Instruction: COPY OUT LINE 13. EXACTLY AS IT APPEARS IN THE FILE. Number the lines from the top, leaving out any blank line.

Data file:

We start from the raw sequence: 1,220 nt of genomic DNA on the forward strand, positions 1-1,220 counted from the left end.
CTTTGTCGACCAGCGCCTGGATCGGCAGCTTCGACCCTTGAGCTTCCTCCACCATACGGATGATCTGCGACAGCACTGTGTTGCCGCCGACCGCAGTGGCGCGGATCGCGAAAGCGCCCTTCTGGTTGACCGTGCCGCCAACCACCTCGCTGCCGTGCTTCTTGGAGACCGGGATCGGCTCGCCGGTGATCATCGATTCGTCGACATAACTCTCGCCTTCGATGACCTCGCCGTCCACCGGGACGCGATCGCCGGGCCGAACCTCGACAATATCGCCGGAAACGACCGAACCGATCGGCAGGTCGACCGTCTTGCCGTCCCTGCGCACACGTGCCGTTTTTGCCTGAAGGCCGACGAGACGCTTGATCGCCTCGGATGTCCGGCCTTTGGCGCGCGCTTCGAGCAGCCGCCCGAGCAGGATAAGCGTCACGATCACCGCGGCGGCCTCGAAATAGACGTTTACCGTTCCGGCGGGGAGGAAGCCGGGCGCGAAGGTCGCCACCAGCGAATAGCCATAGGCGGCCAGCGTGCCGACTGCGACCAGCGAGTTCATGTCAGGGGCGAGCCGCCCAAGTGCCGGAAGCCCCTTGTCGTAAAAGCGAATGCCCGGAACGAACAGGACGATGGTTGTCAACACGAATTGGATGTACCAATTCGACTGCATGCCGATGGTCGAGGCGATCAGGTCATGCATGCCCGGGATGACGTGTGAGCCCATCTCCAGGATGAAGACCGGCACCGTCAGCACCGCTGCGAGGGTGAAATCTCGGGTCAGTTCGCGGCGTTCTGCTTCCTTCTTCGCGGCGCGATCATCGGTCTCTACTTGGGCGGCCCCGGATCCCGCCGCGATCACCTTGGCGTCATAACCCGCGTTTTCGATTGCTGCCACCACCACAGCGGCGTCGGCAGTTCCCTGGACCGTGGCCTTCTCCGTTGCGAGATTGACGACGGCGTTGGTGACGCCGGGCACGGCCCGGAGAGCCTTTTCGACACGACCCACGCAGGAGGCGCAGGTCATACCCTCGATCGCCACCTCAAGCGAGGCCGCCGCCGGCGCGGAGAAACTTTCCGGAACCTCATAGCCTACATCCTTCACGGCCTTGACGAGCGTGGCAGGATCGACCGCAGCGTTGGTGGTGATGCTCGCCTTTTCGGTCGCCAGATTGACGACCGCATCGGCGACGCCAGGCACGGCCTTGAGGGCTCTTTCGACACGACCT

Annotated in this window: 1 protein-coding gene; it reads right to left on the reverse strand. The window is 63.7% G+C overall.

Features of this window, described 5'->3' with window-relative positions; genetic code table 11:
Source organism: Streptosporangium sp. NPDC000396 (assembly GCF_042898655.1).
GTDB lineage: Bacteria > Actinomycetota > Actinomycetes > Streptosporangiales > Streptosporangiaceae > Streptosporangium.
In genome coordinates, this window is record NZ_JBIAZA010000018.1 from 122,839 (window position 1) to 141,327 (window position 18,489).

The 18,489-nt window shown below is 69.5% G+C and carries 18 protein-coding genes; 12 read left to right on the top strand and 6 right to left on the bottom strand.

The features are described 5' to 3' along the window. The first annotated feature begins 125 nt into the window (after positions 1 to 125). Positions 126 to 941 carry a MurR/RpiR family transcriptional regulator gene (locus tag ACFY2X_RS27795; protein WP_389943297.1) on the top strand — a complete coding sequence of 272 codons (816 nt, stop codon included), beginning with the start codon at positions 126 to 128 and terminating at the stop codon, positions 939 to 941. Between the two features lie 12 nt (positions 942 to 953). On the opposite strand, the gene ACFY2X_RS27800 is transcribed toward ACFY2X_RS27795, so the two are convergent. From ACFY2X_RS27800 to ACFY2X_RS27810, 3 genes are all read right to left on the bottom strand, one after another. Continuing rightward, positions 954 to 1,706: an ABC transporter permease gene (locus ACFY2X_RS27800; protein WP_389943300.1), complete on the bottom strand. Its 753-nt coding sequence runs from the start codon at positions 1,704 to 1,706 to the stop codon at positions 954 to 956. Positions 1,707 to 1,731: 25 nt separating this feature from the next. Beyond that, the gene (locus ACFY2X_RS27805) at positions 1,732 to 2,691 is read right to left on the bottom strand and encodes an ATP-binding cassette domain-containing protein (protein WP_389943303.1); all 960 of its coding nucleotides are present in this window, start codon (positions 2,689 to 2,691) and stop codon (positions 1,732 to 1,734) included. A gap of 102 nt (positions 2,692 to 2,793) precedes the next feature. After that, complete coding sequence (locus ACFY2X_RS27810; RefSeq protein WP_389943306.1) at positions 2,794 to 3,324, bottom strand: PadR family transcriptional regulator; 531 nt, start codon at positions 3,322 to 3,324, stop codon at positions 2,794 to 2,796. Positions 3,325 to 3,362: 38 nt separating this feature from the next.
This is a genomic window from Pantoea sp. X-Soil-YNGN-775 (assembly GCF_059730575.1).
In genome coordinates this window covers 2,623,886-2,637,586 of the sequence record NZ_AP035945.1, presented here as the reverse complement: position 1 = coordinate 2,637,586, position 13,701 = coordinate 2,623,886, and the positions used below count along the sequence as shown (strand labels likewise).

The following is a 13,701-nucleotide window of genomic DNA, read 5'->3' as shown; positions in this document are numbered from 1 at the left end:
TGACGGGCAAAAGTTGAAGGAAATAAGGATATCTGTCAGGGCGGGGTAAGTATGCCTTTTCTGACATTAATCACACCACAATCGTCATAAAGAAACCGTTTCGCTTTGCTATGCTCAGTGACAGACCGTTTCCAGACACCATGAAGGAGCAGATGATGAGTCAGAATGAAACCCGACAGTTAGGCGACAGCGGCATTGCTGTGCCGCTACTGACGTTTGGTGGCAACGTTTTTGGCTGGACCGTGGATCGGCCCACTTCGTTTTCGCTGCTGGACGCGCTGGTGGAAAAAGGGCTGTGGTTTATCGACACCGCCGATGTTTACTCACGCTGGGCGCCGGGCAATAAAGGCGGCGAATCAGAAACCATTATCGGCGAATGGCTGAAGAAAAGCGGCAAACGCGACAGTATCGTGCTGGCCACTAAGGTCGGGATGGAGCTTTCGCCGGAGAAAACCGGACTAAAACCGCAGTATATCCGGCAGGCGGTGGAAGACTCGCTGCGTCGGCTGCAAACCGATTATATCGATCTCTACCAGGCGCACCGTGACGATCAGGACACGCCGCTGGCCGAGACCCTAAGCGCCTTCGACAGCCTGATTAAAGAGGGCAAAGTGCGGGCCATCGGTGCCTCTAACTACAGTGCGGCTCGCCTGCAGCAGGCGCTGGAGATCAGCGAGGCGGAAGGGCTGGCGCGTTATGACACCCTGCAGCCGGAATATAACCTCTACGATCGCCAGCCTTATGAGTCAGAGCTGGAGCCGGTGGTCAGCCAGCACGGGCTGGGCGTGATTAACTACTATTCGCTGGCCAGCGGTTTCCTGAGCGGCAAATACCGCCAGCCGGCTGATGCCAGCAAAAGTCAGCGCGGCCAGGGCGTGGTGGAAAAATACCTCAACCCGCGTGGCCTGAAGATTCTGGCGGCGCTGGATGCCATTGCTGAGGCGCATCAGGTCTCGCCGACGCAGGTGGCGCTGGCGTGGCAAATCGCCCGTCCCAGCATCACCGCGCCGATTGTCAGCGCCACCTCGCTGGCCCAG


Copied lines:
TGACGGGCAAAAGTTGAAGGAAATAAGGATATCTGTCAGGGCGGGGTAAGTATGCCTTTTCTGACATTAATCACACCACAATCGTCATAAAGAAACCGTTTCGCTTTGCTATGCTCAGTGACAGACCGTTTCCAGACACCATGAAGGAGCAGATGATGAGTCAGAATGAAACCCGACAGTTAGGCGACAGCGGCATTGCTGTGCCGCTACTGACGTTTGGTGGCAACGTTTTTGGCTGGACCGTGGATCGGCCCACTTCGTTTTCGCTGCTGGACGCGCTGGTGGAAAAAGGGCTGTGGTTTATCGACACCGCCGATGTTTACTCACGCTGGGCGCCGGGCAATAAAGGCGGCGAATCAGAAACCATTATCGGCGAATGGCTGAAGAAAAGCGGCAAACGCGACAGTATCGTGCTGGCCACTAAGGTCGGGATGGAGCTTTCGCCGGAGAAAACCGGACTAAAACCGCAGTATATCCGGCAGGCGGTGGAAGACTCGCTGCGTCGGCTGCAAACCGATTATATCGATCTCTACCAGGCGCACCGTGACGATCAGGACACGCCGCTGGCCGAGACCCTAAGCGCCTTCGACAGCCTGATTAAAGAGGGCAAAGTGCGGGCCATCGGTGCCTCTAACTACAGTGCGGCTCGCCTGCAGCAGGCGCTGGAGATCAGCGAGGCGGAAGGGCTGGCGCGTTATGACACCCTGCAGCCGGAATATAACCTCTACGATCGCCAGCCTTATGAGTCAGAGCTGGAGCCGGTGGTCAGCCAGCACGGGCTGGGCGTGATTAACTACTATTCGCTGGCCAGCGGTTTCCTGAGCGGCAAATACCGCCAGCCGGCTGATGCCAGCAAAAGTCAGCGCGGCCAGGGCGTGGTGGAAAAATACCTCAACCCGCGTGGCCTGAAGATTCTGGCGGCGCTGGATGCCATTGCTGAGGCGCATCAGGTCTCGCCGACGCAGGTGGCGCTGGCGTGGCAAATCGCCCGTCCCAGCATCACCGCGCCGATTGTCAGCGCCACCTCGCTGGCCCAG